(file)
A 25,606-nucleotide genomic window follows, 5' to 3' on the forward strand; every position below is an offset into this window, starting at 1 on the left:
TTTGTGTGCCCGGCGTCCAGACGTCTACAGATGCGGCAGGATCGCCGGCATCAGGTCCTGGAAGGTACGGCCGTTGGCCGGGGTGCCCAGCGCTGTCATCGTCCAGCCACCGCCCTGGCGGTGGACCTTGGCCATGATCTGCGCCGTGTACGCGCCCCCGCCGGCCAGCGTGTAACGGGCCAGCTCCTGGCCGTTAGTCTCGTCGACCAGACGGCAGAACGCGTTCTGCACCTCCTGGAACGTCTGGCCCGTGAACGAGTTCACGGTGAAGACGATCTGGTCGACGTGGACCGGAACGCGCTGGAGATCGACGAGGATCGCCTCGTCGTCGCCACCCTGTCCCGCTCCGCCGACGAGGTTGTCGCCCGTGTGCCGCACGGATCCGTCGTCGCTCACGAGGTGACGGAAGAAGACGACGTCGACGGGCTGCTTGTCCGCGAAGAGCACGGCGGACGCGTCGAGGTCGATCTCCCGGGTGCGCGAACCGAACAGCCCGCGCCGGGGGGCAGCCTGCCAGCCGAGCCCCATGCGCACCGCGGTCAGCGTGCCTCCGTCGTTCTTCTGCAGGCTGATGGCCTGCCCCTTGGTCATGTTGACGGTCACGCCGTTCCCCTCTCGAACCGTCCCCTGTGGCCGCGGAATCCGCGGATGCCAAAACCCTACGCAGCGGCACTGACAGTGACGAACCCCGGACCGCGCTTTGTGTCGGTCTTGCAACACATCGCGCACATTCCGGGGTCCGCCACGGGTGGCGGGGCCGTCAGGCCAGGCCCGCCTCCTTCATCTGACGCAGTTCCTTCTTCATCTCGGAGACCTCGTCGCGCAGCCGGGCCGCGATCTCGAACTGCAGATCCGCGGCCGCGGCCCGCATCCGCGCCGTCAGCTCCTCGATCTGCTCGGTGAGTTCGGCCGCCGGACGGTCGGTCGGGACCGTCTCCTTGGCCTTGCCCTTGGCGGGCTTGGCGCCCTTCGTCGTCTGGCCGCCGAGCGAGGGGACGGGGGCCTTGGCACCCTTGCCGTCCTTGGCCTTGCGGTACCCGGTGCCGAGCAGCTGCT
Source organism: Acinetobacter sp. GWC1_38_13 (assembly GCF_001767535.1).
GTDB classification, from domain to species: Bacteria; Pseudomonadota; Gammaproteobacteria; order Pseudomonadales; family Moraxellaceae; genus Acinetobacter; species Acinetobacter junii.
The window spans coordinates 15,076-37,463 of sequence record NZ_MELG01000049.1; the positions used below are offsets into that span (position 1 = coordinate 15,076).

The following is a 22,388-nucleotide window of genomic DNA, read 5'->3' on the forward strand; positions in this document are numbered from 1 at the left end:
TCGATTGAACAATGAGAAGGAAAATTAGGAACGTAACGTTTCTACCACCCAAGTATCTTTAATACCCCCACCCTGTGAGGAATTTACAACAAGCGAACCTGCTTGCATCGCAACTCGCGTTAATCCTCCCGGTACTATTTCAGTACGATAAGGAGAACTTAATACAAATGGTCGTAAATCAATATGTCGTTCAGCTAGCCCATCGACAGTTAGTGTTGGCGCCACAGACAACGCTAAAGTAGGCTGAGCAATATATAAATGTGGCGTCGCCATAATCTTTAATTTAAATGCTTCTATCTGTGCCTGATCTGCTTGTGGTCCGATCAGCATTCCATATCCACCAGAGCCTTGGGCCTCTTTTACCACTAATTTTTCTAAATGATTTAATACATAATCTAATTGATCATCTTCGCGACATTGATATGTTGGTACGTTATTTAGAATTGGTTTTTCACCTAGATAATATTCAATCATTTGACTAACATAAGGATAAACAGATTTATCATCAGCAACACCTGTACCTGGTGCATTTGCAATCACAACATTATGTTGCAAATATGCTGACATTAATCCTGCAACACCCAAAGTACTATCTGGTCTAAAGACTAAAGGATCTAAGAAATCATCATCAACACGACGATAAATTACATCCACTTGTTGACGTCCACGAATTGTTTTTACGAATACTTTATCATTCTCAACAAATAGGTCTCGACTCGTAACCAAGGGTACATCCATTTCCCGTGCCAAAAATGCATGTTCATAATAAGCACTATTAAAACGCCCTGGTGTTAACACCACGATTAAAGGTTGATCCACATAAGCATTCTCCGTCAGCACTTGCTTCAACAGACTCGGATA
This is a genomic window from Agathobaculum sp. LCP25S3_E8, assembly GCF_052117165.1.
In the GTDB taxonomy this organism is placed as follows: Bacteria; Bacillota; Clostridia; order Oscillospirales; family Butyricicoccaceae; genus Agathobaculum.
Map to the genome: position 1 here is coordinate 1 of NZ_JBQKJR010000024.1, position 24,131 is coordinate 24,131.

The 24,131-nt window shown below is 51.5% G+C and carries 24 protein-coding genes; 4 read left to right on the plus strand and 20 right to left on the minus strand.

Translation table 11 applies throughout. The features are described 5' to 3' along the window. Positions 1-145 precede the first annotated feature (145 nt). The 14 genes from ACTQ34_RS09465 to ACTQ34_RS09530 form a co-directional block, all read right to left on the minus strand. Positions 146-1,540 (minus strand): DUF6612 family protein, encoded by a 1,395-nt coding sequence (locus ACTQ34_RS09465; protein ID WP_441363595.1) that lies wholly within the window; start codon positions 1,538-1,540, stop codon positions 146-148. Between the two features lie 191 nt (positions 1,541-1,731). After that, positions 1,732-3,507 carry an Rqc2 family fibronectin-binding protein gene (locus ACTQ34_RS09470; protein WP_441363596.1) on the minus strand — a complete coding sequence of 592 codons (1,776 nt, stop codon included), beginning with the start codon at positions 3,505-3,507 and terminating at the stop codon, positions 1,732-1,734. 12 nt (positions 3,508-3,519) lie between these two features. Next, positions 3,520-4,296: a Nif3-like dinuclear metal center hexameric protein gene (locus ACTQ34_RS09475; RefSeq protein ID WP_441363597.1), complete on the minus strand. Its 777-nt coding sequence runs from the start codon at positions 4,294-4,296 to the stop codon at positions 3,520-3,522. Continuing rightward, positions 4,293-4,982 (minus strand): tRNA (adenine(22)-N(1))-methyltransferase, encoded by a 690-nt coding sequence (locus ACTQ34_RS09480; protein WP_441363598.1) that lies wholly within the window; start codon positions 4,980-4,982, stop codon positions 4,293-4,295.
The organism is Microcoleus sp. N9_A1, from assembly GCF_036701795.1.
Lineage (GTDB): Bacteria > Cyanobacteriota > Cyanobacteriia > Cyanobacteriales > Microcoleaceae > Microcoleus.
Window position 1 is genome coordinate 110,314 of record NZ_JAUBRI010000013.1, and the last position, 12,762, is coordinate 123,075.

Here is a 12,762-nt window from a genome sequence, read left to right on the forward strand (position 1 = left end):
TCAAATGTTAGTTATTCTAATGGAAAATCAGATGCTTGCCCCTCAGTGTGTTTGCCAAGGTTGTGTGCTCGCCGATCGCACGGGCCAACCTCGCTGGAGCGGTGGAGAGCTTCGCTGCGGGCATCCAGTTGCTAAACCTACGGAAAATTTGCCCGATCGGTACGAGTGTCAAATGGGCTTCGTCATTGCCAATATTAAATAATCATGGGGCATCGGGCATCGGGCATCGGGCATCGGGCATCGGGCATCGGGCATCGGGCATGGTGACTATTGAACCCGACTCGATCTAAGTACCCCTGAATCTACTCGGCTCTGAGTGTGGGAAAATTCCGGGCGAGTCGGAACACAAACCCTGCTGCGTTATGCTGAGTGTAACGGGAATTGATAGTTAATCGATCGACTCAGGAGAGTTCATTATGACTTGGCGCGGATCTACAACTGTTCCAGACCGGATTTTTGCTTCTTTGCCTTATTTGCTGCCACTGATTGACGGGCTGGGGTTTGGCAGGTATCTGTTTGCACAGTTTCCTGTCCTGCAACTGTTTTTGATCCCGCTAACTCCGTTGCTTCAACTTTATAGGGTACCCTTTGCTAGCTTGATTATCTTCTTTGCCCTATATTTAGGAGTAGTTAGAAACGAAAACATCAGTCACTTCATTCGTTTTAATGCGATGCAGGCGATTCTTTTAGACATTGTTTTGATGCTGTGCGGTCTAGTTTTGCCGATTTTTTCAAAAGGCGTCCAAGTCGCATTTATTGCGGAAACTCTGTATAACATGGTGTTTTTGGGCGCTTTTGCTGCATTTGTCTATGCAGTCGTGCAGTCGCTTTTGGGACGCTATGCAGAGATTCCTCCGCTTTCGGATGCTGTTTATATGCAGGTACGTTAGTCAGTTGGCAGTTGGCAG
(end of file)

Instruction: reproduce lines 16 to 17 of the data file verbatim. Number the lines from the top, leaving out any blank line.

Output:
Here is a 12,762-nt window from a genome sequence, read left to right on the forward strand (position 1 = left end):
TCAAATGTTAGTTATTCTAATGGAAAATCAGATGCTTGCCCCTCAGTGTGTTTGCCAAGGTTGTGTGCTCGCCGATCGCACGGGCCAACCTCGCTGGAGCGGTGGAGAGCTTCGCTGCGGGCATCCAGTTGCTAAACCTACGGAAAATTTGCCCGATCGGTACGAGTGTCAAATGGGCTTCGTCATTGCCAATATTAAATAATCATGGGGCATCGGGCATCGGGCATCGGGCATCGGGCATCGGGCATCGGGCATCGGGCATGGTGACTATTGAACCCGACTCGATCTAAGTACCCCTGAATCTACTCGGCTCTGAGTGTGGGAAAATTCCGGGCGAGTCGGAACACAAACCCTGCTGCGTTATGCTGAGTGTAACGGGAATTGATAGTTAATCGATCGACTCAGGAGAGTTCATTATGACTTGGCGCGGATCTACAACTGTTCCAGACCGGATTTTTGCTTCTTTGCCTTATTTGCTGCCACTGATTGACGGGCTGGGGTTTGGCAGGTATCTGTTTGCACAGTTTCCTGTCCTGCAACTGTTTTTGATCCCGCTAACTCCGTTGCTTCAACTTTATAGGGTACCCTTTGCTAGCTTGATTATCTTCTTTGCCCTATATTTAGGAGTAGTTAGAAACGAAAACATCAGTCACTTCATTCGTTTTAATGCGATGCAGGCGATTCTTTTAGACATTGTTTTGATGCTGTGCGGTCTAGTTTTGCCGATTTTTTCAAAAGGCGTCCAAGTCGCATTTATTGCGGAAACTCTGTATAACATGGTGTTTTTGGGCGCTTTTGCTGCATTTGTCTATGCAGTCGTGCAGTCGCTTTTGGGACGCTATGCAGAGATTCCTCCGCTTTCGGATGCTGTTTATATGCAGGTACGTTAGTCAGTTGGCAGTTGGCAG